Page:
Using Arduino to control car heater/ac controls

hello, new to forum here.

I purchased an Arduino Uno and a raspberry pi. I have a car that uses manual knobs and buttons to control the heater/ac/zones. The manual buttons and knob assembly connects to a wire harness, so its electrical and not mechanical.

I am putting and Ipad into the dash and the heater controls are in the way. Rather then relocate them like others have done, I would like to just get rid of them (or hide them for an emergency), and instead... have the ipad control the heater..makes sense right?

Now I have 2 scenarios worked out in my head..ideas really.

  1. I somehow find out the signals that the knobs are sending to the heater/ac/zone motors and I make the arduino replicate them. Then I can just attach the arduino to the wire-harness, and it will act as the buttons/knobs. The car ECU doesn't have to know at all. This is assuming the signals can be reproduced by the arduino (hoping they are just a different resistance for each position on the knobs).

  2. If this fails, I can maybe show the stock heater controls under a seat or dash...wire up various servos to the knobs, and then the arduino can control the servos, which in turn turn the knobs....tacky i know but may work...(issues im seeing, how do I have the servo turn the knob to position a, and stop...because the knobs turn to various positions and stay in that position..IE, low fan speed, low air, high heat....)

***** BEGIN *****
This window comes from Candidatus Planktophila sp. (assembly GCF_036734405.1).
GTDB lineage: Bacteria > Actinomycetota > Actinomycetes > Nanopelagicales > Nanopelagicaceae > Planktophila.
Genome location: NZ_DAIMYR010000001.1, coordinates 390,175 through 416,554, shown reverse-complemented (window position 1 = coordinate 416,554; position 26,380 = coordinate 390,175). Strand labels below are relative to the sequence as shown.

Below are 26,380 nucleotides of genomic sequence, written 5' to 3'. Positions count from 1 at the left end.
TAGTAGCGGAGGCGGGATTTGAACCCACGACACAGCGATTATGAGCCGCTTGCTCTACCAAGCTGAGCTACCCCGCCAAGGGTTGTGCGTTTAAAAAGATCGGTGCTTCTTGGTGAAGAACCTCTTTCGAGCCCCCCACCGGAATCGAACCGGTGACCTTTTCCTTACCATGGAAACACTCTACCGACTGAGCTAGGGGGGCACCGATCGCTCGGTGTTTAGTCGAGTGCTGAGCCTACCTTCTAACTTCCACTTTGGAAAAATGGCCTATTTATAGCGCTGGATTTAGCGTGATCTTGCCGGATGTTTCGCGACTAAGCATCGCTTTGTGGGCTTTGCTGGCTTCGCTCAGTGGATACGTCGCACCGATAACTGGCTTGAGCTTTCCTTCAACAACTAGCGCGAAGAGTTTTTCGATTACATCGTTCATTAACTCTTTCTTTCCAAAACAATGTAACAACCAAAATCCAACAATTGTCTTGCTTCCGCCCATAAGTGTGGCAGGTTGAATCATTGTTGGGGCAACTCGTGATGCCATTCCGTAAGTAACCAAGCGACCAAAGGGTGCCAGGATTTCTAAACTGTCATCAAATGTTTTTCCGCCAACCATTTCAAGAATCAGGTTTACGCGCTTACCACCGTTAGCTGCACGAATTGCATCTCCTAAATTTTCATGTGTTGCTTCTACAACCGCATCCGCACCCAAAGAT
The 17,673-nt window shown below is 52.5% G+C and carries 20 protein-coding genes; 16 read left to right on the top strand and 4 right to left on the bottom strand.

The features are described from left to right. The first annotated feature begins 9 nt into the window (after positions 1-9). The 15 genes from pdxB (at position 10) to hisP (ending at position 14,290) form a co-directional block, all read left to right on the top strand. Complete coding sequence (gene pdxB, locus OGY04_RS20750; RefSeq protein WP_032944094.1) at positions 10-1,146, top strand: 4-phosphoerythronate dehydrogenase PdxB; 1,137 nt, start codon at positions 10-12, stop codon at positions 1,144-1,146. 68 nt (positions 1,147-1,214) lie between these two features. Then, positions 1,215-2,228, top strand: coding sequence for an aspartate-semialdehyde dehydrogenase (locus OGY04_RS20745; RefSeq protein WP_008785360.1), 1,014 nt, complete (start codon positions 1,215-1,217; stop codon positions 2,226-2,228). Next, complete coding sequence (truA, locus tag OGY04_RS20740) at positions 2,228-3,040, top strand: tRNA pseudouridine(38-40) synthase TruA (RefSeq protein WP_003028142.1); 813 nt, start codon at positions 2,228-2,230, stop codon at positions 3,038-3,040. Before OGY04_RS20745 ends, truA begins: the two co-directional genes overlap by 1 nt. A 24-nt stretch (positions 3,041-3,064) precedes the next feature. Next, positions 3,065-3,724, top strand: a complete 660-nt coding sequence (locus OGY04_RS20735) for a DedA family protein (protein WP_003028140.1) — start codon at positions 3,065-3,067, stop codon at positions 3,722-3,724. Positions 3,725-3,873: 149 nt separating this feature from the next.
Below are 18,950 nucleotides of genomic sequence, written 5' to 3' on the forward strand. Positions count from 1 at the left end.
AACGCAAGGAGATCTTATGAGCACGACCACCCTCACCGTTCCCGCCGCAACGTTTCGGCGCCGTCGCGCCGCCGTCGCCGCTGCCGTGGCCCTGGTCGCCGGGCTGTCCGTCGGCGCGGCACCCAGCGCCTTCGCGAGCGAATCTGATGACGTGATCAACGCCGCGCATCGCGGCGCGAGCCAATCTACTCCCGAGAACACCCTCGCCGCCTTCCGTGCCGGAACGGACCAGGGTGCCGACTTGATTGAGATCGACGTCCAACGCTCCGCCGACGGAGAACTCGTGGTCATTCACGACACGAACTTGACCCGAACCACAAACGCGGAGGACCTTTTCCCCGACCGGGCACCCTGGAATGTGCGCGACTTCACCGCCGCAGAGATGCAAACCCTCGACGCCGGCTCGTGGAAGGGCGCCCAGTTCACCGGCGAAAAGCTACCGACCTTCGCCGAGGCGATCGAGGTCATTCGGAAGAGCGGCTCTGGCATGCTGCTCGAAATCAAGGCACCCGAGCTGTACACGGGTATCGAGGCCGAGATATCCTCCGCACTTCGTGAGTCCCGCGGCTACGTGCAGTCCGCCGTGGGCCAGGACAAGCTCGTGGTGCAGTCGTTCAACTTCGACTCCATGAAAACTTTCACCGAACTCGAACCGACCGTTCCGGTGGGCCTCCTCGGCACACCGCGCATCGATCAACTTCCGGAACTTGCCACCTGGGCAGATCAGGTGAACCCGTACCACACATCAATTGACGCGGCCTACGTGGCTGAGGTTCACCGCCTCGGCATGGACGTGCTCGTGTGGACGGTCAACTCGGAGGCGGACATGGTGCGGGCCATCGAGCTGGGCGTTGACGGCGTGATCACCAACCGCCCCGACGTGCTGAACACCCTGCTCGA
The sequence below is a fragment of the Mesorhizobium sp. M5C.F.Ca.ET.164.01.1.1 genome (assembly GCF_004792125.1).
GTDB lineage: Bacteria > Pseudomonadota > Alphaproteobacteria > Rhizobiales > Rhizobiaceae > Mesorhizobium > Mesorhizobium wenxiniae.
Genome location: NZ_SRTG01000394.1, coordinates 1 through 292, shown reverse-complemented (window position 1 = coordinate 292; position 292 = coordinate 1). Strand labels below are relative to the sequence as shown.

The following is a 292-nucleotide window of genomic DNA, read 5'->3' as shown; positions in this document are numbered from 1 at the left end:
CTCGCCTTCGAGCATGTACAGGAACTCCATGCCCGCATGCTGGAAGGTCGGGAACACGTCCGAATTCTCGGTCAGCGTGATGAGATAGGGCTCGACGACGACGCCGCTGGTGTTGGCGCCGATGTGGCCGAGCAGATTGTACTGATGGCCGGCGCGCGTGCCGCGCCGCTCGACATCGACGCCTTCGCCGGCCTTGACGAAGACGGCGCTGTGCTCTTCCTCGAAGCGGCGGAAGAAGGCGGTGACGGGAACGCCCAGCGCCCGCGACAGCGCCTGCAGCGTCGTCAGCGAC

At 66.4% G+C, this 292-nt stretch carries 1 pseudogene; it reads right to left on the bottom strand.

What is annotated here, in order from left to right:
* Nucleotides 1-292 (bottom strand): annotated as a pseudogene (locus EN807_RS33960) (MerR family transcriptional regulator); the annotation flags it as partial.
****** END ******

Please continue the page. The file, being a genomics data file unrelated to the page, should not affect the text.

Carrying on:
Then after that is all tackled, I already have DLed the arduino app for ipad..need to get that working. Trying to decide how to get that to work. Bluetooth is probably 2nd choice to using the Ipads docking cable... I did buy a seeenstudio motor control, works nice...however TAKES UP THE ENTIRE in that case, how hell do i add a BT module? all pins are used up.

finally....raspberry pi comes into play....maybe that is better way to go? But I don't know anything about it(even less then arduino)

Well there you have it. open to any suggestions or comments, help and ideas welcome.


Obviously the first option would be much better than the second one, but the second option would be conceptually simple since you can command a servo to move to a given position and it will move there and stop - just what you want. The problem is all the hardware you need to build and get working reliably to have each mechanical control operated electronically - it seems like a fiddly job and I can't imagine it being very reliable. If you can figure out the interface, the electrical/electronic approach would be far better.